I dislike Java but you gotta admit: This video of a guy coming out as preferring Java over .NET (both are programming languages by the way) is pretty cute ;) It’s an ad for a Java conference in Norway.
Swedish capitol Stockholm is not only the home of many beautiful people, it has also an amazing subway system,, maybe the most stunning world wide. Don’t miss the other spectacular shots of the Stockholm Subway System!
“My name is Joachim. I am 16, living in Sweden but I’m actually from Norway. Photography has always been a very dear interest of mine ever since I was a little boy.” See more of his works on Flickr.
Tucked into this Q&A in the New York Times Magazine piece on the home life of Swedish football star Freddie Ljungberg, now with the Seattle Sounders, was a question about gossip and this was his response:
“There’s been a gay rumor for a long time. I don’t mind at all. I am proud of that. I love fashion, and I think so many gay people have amazing style. So that is a compliment to me. I really don’t know why people are so interested. I just made a decision that I won’t talk about it.”
The Swede is perhaps best known for appearing as an underwear model for Calvin Klein. Ljungberg is single and lives alone in an 8,500-square-foot house on a lake near Seattle, and there was no mention of a girlfriend anywhere in the story (but a couple of references to his dog).
He wasn’t the first member of the Swedish national team being on some people’s gaydar: Zlatan Ibrahimovic caused quite some discussion when a photo of him holding the hand of Gerard Pique appeared. [via]
In Sweden, the Men Can Have It All
Mikael Karlsson owns a snowmobile, two hunting dogs and five guns. In his spare time, this soldier-turned-game warden shoots moose and trades potty-training tips with other fathers. Cradling 2-month-old Siri in his arms, he can’t imagine not taking baby leave. “Everyone does.” From trendy central Stockholm to this village in the rugged forest south of the Arctic Circle, 85 percent of Swedish fathers take parental leave. Those who don’t face questions from family, friends and colleagues. As other countries still tinker with maternity leave and women’s rights, Sweden may be a glimpse of the future.
In this land of Viking lore, men are at the heart of the gender-equality debate. The ponytailed center-right finance minister calls himself a feminist, ads for cleaning products rarely feature women as homemakers, and preschools vet books for gender stereotypes in animal characters. For nearly four decades, governments of all political hues have legislated to give women equal rights at work — and men equal rights at home.
Swedish mothers still take more time off with children — almost four times as much. And some who thought they wanted their men to help raise baby now find themselves coveting more time at home. But laws reserving at least two months of the generously paid, 13-month parental leave exclusively for fathers — a quota that could well double after the September election — have set off profound social change. Read on…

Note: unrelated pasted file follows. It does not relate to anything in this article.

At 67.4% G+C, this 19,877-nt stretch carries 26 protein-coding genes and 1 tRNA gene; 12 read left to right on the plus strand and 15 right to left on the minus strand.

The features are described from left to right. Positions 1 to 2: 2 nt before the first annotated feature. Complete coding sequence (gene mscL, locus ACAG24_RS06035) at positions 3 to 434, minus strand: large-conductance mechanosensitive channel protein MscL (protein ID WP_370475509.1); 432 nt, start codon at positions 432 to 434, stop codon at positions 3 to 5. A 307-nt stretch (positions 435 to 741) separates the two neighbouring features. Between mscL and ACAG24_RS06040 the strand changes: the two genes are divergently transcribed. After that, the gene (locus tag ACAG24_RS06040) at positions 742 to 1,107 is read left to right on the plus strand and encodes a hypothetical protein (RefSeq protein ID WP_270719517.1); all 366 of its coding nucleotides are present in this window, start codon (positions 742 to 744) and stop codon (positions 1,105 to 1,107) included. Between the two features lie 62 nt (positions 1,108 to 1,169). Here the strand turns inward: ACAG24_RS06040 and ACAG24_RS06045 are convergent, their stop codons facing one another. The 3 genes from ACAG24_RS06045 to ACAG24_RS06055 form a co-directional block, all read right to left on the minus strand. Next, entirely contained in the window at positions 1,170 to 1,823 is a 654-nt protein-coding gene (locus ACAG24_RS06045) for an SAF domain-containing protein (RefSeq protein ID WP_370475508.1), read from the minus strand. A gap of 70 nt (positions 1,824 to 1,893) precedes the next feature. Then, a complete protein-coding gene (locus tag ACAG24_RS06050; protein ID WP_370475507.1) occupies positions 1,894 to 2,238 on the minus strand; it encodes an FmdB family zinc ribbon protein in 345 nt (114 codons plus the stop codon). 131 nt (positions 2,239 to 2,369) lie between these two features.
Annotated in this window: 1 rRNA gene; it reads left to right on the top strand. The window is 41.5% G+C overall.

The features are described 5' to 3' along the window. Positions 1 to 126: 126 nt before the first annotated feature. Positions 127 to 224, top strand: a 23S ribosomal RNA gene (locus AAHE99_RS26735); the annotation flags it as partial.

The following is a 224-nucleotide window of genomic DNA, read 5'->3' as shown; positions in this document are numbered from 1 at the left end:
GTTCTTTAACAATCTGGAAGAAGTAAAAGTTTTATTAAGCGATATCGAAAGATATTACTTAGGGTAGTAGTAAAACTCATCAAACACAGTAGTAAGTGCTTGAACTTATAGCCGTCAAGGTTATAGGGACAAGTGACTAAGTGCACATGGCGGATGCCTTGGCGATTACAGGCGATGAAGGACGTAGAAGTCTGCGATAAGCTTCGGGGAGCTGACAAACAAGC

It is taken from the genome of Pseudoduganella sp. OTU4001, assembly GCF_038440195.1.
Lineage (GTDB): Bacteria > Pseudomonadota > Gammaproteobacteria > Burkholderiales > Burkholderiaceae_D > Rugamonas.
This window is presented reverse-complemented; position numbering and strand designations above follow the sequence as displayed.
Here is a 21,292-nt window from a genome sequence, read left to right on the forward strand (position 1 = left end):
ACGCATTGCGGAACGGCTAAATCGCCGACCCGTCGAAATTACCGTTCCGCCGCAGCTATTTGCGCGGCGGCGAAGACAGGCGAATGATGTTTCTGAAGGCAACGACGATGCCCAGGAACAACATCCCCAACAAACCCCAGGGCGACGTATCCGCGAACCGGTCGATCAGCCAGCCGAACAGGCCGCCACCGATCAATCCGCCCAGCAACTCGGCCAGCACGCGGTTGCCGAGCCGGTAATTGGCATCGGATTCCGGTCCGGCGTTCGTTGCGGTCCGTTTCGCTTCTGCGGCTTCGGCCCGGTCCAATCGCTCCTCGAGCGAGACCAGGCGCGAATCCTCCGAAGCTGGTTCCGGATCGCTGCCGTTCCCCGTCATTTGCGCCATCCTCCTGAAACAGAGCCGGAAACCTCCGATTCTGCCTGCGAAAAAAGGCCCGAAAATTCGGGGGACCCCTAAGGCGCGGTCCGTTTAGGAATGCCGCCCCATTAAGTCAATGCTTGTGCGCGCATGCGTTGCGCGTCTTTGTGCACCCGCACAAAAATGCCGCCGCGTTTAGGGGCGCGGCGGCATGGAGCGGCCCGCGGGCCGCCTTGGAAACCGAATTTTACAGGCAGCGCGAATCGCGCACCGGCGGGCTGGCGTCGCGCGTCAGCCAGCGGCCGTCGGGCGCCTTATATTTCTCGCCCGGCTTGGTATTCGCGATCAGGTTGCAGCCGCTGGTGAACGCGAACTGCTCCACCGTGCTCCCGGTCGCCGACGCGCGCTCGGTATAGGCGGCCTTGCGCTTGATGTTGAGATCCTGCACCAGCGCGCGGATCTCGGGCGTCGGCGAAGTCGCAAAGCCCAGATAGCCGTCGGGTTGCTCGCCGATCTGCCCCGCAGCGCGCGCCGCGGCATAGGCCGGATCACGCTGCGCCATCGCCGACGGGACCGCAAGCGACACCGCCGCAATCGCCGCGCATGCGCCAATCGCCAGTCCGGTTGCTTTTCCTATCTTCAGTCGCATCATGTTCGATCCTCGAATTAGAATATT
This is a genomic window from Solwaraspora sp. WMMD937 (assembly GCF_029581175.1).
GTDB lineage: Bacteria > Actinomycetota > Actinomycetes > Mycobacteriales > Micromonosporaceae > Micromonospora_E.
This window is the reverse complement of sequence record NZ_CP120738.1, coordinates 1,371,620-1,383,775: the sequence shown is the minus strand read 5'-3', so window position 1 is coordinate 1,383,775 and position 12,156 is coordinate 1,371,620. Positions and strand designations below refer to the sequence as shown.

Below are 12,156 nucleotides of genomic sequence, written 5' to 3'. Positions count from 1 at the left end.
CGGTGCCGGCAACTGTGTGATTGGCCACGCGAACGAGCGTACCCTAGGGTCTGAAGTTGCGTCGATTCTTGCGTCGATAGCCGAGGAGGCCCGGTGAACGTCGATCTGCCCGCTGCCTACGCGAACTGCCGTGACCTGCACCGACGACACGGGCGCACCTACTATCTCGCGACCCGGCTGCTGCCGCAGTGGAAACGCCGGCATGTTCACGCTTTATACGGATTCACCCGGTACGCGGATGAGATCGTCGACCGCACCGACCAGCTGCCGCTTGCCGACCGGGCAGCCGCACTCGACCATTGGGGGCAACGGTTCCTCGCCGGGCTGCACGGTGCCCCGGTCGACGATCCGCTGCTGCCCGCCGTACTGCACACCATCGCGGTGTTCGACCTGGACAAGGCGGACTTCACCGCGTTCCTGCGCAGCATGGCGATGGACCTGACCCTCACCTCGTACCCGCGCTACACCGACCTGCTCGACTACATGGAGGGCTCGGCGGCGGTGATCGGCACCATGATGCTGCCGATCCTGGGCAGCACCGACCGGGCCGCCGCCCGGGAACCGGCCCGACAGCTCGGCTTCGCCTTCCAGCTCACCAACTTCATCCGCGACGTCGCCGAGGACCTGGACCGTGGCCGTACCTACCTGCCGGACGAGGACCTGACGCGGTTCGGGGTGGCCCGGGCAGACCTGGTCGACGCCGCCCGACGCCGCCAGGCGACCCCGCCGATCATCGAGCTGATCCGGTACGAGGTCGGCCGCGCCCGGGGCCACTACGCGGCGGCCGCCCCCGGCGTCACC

In this short film from Norway (original title Der Nede Sørger de Ikke) we meet two classmates who can´t adjust to life at school. Even though he has lived there for a year now, Thomas has still not been accepted by his classmates. Karsten is an oddball liked by few. The film is about the day when they, for various reasons, sneak away from their swimming lesson and destroy the carpentry room.
Voters here blew a loud raspberry at Iceland’s political establishment Saturday, handing victory in the capital’s municipal elections to an upstart political party that ran a blatantly satirical, humor-based campaign.
After promising a polar bear for the Reykjavik zoo and making other unorthodox proposals, the six-month-old Best Party won 34.7% of the vote, securing six of the 15 seats on the city council. It was closely followed by the Independent Party—the traditional powerhouse in the city—with 33.6% of votes and five seats. The Social Democratic Alliance, which currently governs Iceland in coalition with the Left-Green Movement, won three seats while its coalition partner was left with one.
The win for the Best Party—whose slogan loosely translates to "Whatever Works!"—puts its leader Jon Gnarr, Iceland’s best-known comedian, in a strong position to become mayor of Reykjavik, a post that is sometimes a launching pad for national politics. Although the Bests are two seats short of an absolute majority, longstanding enmity among the other parties will make it hard for them to agree on an alternative candidate. Read on…
A recent new addition to the ranks of gorgeousness at one of Scandinavia’s top Model Agency’s Scoop Models is this long haired beauty called simply Felix. It does seem strange that such beauties can be found in the Mens category rather than say The Boys Section. Just loving that long mane of hair. And definitely another model in the Allen Roth mould. More at The Beauty Hunter